Honeywell to support California’s greenhouse gas cap-and-trade program


Honeywell to support California\'s greenhouse gas cap-and-trade program

By Greentech Lead America: Honeywell announced that it
has started destroying inventories of certain ozone-depleting refrigerants and
selling the resulting emission reduction credits for use in California’s
greenhouse gas cap-and-trade program.

The refrigerants were destroyed following protocols
developed by the Climate Action Reserve, a national offsets program that sets
standards for greenhouse gas emissions reduction projects.

Honeywell partnered with MGM Innova Consulting, which
provides companies with low carbon solutions and services, to ensure the
materials were destroyed in compliance with the Climate Action Reserve’s U.S.
ODS Project Protocol.

“MGM Innova is proud to support Honeywell for this
project as it demonstrates leadership in this emerging area,” said Marco
G. Monroy, CEO of MGM Innova.

The company has already destroyed more than 27,000 pounds of
CFC-11, a chlorofluorocarbon refrigerant with one of the highest
ozone-depleting potentials.  It plans to destroy its remaining inventory
of ozone-depleting CFC-11, CFC-12 and R-500 refrigerants this year.  By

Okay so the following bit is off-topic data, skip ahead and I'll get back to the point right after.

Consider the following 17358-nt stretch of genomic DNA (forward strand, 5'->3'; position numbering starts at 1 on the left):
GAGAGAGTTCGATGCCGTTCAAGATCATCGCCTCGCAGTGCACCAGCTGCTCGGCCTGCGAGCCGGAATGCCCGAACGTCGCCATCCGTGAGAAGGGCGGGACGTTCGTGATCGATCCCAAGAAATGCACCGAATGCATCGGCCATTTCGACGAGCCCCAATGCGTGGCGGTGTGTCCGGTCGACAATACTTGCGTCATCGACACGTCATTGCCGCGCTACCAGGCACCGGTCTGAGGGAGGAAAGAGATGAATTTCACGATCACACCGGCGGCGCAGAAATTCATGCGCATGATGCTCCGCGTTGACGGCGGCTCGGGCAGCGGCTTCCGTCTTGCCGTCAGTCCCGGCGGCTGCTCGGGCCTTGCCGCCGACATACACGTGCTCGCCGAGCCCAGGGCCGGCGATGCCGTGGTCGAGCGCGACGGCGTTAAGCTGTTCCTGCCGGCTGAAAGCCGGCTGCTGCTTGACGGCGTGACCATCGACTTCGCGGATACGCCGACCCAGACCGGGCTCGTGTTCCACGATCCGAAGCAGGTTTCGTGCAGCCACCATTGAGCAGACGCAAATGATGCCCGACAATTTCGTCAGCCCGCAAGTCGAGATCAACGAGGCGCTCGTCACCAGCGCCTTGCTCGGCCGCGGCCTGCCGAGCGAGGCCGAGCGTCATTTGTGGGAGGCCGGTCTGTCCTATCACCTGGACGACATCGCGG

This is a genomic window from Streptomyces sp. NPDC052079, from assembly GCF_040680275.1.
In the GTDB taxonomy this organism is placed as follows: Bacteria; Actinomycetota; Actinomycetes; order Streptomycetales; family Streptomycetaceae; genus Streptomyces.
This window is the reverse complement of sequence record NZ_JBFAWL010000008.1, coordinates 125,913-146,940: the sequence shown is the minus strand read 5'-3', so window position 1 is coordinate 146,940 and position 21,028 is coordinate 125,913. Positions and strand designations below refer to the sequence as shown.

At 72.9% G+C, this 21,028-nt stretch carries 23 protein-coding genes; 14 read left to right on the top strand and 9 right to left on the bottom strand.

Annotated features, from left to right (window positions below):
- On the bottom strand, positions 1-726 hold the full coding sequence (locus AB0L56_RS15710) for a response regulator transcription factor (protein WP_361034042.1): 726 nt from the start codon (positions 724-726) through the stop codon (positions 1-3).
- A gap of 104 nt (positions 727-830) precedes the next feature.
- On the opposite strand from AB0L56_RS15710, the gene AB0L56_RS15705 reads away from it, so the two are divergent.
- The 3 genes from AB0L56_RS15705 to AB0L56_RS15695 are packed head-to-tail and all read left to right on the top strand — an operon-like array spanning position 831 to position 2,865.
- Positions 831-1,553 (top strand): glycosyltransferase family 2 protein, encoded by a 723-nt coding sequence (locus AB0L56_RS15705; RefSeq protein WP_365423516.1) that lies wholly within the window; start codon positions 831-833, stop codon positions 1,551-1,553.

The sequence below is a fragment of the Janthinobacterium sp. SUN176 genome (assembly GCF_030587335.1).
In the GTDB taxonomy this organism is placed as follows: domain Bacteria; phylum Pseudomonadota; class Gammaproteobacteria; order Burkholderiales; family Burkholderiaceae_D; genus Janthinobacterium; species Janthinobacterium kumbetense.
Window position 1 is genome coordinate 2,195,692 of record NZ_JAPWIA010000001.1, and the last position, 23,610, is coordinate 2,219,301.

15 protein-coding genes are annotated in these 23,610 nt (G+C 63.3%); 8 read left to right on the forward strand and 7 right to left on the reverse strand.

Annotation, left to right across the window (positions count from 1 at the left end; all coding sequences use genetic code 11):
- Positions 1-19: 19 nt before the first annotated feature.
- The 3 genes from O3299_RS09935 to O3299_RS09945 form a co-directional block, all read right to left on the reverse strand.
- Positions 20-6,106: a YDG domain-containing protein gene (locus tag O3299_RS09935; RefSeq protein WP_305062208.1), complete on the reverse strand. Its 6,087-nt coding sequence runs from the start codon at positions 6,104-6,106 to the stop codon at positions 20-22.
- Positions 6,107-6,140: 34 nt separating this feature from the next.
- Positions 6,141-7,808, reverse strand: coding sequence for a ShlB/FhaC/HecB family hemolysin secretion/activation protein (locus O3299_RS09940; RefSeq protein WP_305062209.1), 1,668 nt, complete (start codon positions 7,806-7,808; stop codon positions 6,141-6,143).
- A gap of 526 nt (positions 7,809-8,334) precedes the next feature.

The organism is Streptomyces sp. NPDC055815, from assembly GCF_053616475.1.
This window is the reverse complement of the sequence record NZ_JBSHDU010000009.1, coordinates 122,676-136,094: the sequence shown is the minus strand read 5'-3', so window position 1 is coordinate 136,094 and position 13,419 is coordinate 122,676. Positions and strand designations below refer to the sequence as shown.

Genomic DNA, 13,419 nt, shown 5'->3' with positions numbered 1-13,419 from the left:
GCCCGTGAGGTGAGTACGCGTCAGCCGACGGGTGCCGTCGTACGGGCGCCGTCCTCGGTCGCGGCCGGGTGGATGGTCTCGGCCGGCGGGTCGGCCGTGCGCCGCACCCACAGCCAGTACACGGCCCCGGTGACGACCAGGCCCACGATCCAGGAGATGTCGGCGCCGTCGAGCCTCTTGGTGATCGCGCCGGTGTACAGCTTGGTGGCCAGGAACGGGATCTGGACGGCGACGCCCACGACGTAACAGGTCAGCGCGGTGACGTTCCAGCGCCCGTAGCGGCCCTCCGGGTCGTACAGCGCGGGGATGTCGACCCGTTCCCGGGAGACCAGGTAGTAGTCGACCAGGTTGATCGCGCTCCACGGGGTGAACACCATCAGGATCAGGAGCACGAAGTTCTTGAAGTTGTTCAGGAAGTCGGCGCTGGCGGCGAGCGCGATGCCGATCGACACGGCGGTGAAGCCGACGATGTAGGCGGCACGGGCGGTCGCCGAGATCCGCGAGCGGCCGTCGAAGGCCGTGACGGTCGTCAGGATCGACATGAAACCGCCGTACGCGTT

destroying these CFCs Honeywell can eliminate over 125,000 metric tons of
carbon dioxide emissions.

Honeywell expects
to generate more than 125,000 Climate Reserve Tonnes (CRTs), which are credits
it can sell to third parties who need credits for California’s greenhouse
gas cap-and-trade program. The sale of credits will offset the cost of
destroying the refrigerants.

“Honeywell chose to destroy this inventory, rather than
sell the refrigerants for use by others, as part of its commitment to
environmental leadership. Honeywell has been at the forefront in developing
today’s non-ozone-depleting refrigerants and next-generation low-global-warming-potential
refrigerants,” said Jeffrey Ballew, strategic marketing director for
Honeywell Fluorine Products.

Under the California’s cap-and-trade program emissions from
the state’s largest industrial facilities will be capped in 2013 and then
gradually decreased over eight years as part of an effort to reduce greenhouse
gas emissions and encourage energy efficiency and renewable energy.

Honeywell recently signed  for a pilot program with Hawaiian
Electric Co. in Honolulu to demonstrate how demand response
technology can help integrate more intermittent renewable energy to the
electric grid.